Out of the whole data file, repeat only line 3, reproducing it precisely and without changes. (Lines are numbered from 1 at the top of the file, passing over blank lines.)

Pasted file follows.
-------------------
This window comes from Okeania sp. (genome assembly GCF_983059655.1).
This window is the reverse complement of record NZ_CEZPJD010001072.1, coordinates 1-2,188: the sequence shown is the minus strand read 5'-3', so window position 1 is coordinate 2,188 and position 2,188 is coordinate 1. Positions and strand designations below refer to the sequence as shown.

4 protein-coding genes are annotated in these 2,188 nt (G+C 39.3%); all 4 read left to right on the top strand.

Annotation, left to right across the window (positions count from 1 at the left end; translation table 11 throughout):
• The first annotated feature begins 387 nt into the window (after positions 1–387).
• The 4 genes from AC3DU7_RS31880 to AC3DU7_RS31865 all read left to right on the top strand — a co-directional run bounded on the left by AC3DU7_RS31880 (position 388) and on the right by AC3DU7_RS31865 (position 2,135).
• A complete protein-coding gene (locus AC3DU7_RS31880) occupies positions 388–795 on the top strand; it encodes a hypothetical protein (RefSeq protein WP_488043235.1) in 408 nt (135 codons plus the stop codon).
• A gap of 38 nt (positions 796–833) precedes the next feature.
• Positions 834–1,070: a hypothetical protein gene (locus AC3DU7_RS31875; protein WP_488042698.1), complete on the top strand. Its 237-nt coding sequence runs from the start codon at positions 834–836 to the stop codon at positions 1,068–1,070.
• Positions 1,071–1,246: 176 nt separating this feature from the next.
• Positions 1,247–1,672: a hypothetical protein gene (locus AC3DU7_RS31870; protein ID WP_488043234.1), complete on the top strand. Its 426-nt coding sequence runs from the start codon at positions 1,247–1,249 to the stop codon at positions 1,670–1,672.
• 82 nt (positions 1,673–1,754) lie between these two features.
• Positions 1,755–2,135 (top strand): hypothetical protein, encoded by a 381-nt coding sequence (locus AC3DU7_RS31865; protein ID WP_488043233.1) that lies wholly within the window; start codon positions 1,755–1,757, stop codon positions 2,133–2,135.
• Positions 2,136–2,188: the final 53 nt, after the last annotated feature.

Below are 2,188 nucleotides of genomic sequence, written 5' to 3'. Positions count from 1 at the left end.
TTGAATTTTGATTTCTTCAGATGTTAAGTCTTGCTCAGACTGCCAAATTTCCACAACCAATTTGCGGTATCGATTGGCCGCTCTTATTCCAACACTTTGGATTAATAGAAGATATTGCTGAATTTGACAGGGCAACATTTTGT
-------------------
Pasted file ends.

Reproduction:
4 protein-coding genes are annotated in these 2,188 nt (G+C 39.3%); all 4 read left to right on the top strand.